If Jing is the battery, and Qi is the moving force, then Blood is the currency with which we can produce Qi. It’s like money in the bank. In fact, the term we use when talking about storing up this currency is “banking the Blood.” The state of one’s Blood is affected by diet, sleep, and emotional well-being. It can also be strongly influenced by one’s heredity.
All of these resources need to be sufficient in order for conception to occur.
A recent study at Weill Cornell Medical Center concluded that acupuncture:
- Increases blood flow to the uterus, improving the chances of implantation.
- Reduces anxiety and stress. Hormones released during stressful situations can decrease fertility.
- Harmonizes hormone and endocrine systems, especially in women with polycystic ovarian syndrome.
- Influences the hypothalamic-pituitary-ovarian axis, which plays a pivotal role in fertility.
- Regulates the menstrual cycle.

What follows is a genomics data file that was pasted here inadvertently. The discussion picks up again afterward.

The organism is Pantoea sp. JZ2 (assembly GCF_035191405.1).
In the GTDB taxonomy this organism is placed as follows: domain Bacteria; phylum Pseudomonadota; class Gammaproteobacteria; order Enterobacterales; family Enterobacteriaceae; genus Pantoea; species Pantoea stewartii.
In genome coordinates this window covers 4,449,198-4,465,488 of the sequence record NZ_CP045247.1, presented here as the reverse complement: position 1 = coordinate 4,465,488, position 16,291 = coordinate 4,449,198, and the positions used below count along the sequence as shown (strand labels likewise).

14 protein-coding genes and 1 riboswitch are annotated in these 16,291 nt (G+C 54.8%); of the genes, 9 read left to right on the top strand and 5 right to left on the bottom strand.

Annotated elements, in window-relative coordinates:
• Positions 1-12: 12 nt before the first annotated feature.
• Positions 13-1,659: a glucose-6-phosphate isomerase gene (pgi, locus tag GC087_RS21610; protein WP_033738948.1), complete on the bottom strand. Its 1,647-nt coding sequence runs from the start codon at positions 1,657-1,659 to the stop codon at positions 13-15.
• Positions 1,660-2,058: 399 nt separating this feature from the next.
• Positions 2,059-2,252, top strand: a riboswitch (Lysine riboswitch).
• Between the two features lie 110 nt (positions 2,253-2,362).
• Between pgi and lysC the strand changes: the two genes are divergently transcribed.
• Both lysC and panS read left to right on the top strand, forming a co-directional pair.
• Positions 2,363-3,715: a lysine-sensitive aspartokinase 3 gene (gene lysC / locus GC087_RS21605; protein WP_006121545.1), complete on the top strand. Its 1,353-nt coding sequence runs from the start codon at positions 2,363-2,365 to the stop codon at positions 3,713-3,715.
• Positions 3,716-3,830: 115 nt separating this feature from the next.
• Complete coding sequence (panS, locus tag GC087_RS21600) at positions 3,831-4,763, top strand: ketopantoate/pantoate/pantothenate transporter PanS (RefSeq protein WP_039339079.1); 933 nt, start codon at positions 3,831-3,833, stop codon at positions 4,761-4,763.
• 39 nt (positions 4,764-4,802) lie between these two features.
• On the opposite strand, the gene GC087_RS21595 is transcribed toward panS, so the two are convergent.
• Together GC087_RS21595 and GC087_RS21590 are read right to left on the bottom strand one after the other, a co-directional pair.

Chinese Medicine considers the symptoms that are classified in Western Medicine as fibromyalgia (literally “muscle pain”) to be sequela of a long term pathogenic invasion by a dormant virus, bacteria, fungus or protozoa.
When the immune system is compromised, long term infections often go undetected because the body has a very sophisticated ability to hold something dormant if it can’t quite push it completely out of the exterior defenses.
We only exhibit the obvious signs of disease (fevers, malaise, purging) when our bodies are actively trying to expel a pathogen.
Over time, this deficiency affects the nourishment received by the muscles, and the resulting stagnation caused by this deficiency is painful.
Treatment approaches include rebuilding the immune system and underlying constitutional vitality so that the body can restore the flow of Blood and Qi to the muscles. yalgia also improves sleep and eases anxiety.
All pain in the body is caused by an imbalance. There is too much of something in one place and not enough of something somewhere else.
Headaches can be caused by an excess or deficiency. Hypertension sends to much blood up to the head, and resulting pressure can cause a headache.
Hypotension does just the opposite, and the resulting deficiency can also cause a headache because the strategy of the body is to stagnate a resource it doesn’t have much of, in order to preserve it. This can also cause a headache. Headaches are differentiated according to location, timing, nature of the pain, and any other perceived triggers.